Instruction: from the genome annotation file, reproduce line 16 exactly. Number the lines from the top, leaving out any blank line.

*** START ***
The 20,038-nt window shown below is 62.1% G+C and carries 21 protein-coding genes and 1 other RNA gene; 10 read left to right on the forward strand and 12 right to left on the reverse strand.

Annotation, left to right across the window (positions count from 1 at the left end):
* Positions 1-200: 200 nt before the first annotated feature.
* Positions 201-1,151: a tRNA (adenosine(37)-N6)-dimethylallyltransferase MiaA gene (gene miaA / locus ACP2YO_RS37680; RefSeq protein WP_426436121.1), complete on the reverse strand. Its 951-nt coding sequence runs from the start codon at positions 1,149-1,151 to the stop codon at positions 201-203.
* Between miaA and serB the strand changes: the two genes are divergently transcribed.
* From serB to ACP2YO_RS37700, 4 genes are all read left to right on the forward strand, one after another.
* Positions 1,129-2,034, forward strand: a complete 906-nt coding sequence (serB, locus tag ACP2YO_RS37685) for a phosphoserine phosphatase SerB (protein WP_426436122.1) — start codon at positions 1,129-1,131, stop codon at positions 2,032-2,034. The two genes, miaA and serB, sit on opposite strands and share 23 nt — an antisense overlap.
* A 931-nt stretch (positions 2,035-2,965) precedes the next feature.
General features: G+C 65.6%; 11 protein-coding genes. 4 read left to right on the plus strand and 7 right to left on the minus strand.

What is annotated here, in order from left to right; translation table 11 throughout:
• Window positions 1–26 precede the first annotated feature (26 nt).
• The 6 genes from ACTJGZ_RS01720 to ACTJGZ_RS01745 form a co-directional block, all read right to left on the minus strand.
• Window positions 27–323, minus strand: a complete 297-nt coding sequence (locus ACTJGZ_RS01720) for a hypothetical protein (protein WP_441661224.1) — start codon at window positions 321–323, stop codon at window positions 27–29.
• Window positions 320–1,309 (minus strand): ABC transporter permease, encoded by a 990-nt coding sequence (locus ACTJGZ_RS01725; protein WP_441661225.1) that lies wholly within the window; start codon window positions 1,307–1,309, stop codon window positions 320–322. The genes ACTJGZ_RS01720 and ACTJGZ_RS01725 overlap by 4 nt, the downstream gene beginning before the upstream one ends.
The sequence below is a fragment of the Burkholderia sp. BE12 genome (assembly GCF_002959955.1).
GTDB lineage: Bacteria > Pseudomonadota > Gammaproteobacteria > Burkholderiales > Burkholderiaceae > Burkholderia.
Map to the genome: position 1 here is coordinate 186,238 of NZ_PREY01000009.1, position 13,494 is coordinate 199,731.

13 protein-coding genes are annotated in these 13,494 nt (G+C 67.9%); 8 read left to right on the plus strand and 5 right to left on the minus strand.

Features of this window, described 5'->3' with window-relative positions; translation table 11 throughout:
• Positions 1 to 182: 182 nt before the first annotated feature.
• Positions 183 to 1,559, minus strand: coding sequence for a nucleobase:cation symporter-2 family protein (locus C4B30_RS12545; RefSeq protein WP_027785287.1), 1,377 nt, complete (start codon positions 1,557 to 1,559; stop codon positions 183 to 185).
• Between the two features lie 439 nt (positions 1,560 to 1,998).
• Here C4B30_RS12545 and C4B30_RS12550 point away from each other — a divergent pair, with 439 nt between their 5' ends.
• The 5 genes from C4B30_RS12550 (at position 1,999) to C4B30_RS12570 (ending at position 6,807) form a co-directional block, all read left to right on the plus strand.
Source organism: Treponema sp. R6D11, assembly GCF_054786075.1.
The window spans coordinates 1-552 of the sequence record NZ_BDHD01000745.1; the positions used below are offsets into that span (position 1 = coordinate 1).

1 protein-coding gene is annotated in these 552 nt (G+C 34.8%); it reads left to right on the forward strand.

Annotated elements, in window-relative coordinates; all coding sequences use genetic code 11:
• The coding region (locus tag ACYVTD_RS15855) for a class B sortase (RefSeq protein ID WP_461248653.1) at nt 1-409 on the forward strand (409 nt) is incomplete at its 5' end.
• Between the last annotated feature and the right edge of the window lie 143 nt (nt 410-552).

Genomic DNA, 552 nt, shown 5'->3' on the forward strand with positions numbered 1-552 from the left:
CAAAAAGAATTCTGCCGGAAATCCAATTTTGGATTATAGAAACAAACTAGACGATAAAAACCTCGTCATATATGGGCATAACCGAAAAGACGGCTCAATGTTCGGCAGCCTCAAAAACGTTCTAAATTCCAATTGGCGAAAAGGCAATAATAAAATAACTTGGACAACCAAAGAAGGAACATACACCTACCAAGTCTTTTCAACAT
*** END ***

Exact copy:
GTDB lineage: Bacteria > Pseudomonadota > Gammaproteobacteria > Burkholderiales > Burkholderiaceae > Burkholderia.